Divide your language goals into language synthesis and analysis. Most people get better at synthesis via some sort of feedback method which, for native speakers, begins when they utter their first word. Their parents/teachers are constantly giving them corrective advice/feedback on usage, simple sentence examples to work with, etc. As they get older this process imprints a "does this sentence sound right" sensibility into them. Sometimes, they might not even know why a particular sentence construction sounds weird to them. Let’s assume for now that you're not going to get any help this way.
Okay, what about language analysis? To get better at analysis your brain simply needs to get better at recognizing syntactical patterns in the language. How can you get better? Why, grammar ofcource! You have to become a mini grammar-expert to be able to reason accurately as to why a particular sentence is correct. In fact, you will have to become better at grammar than most native speakers. This is not going to be fun. Grammar analysis is very very boring and requires that you spend days/weeks/months poring over arcane rules which have accrued a lot of cruft over time. Once you've gotten to be fairly good you can use your language analysis superpowers as an internal feedback mechanism to get better at synthesis.
This doesn't cover everything about language acquisition. You also need to study different figures of speech, colloquialisms, etc. For some of these, a native speaker might be required to help you understand how to use them. But that is the icing on the cake, you first need to avoid burning the cake =)
With regards to not having anyone to practice with-you need to think a bit more creatively. What are you bringing to the table? You have enthusiasm and a bit of free time and you can run errands. How about chatting up retired English-speaking expats living in your community? They might enjoy a chat every now and then.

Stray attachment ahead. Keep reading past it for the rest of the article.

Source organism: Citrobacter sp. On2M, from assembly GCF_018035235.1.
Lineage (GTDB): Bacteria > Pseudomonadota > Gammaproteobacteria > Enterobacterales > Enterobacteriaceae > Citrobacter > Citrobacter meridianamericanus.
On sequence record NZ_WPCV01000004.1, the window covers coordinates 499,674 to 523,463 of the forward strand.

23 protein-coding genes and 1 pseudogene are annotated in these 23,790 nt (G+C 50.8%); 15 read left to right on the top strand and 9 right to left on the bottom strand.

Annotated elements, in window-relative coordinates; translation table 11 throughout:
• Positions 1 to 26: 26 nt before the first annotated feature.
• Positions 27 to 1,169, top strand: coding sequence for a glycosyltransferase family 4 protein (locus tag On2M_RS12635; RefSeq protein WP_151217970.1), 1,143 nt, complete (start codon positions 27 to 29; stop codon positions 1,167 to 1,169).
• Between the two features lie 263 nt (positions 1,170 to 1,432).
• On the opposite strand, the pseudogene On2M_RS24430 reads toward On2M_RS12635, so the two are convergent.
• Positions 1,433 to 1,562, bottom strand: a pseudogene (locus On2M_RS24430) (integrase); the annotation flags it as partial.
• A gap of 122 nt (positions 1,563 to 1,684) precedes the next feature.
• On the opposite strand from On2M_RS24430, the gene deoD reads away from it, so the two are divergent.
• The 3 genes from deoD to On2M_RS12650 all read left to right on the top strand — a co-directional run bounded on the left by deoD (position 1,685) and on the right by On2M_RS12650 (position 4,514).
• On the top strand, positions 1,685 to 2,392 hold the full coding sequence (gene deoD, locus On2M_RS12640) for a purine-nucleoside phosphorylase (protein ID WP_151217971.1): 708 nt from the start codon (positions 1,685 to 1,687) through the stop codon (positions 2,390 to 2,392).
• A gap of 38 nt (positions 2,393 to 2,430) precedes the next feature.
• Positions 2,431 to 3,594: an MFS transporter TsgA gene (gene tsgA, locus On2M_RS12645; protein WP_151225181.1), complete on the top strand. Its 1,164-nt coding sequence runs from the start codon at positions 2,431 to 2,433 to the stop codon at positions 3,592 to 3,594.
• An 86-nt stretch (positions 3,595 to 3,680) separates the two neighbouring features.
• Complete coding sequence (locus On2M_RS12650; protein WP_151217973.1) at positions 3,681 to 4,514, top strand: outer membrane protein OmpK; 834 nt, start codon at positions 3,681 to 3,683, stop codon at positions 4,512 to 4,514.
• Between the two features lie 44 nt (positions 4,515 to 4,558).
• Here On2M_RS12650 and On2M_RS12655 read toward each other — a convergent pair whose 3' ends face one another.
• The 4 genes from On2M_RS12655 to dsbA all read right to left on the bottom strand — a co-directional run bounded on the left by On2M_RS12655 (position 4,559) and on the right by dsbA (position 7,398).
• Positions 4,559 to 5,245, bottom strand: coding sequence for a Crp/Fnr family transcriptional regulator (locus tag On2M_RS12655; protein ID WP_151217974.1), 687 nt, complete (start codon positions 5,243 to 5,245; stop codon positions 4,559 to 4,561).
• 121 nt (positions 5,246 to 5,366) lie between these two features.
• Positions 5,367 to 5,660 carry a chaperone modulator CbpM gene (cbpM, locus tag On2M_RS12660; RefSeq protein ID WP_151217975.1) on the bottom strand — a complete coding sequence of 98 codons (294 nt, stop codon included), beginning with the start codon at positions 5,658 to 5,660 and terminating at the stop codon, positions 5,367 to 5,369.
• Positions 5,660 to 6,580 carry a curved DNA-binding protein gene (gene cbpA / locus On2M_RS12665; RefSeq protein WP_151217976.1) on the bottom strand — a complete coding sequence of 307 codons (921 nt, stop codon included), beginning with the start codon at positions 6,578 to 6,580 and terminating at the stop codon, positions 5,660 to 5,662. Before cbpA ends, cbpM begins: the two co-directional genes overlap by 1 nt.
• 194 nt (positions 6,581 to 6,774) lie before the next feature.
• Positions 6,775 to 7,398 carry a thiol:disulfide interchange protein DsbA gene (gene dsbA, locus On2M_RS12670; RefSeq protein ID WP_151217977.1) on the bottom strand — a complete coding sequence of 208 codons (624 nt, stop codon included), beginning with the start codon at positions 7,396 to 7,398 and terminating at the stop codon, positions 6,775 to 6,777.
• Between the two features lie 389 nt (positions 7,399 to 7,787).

However most of English speakers would not like to practice with a non-native without any reward. ---Luis
Luis, I think the issue here is not merely that you cannot find a Native who will practice with you without any payment. The issue here is for you to find a person who is more rare still. You need to find someone who is willing to be a friend and to practice without while not demanding a reward.
There is only one teacher I know of in history who taught; "freely ye have received, freely give."
You can make the best of the situtation however. Audio and Visual recordings of all kinds are available at little cost for practice. With one of my students, I was practicing with the Lyrics and Soundtrack to the Movie Musical "Oliver". It was a great stufy material.
@Kapil: Thank you for your answers. I will try to find a best solution for my situation.
>Why when kids get older and they begin to think "does this sentence sound right". I think their brain is doing the analysis at that moment, not synthesis.
At that point this becomes an internalized/unconscious process of pattern recognition rather than an explicitly analytical process of parsing the sentence and thinking about its grammar etc.
>Do I really need to become a mini grammar-expert?
I proposed one solution to your problem of not having any one to practice with. You need to decide if that’s what you want to do :)
>What is grammar analysis, Does it mean that I have to not only read and try to remmember grammar rules, but also doing the analysis it like a philologist?
You analyze a sentence by breaking it down into its constituents/morphemes, making a syntax tree out of it, seeing if the grammar holds up etc. Again, it’s not something any learner *should* do. But you are asking for advice on how to get better at a language without speaking to anyone. I'm proposing a solution instead of saying it can't be done. ;)
>However I think I could do it. Do you have any advice for a person, who never took any grammar lesson before?
Maybe you can pick up a beginner level grammar book and see if its something you can enjoy/tolerate.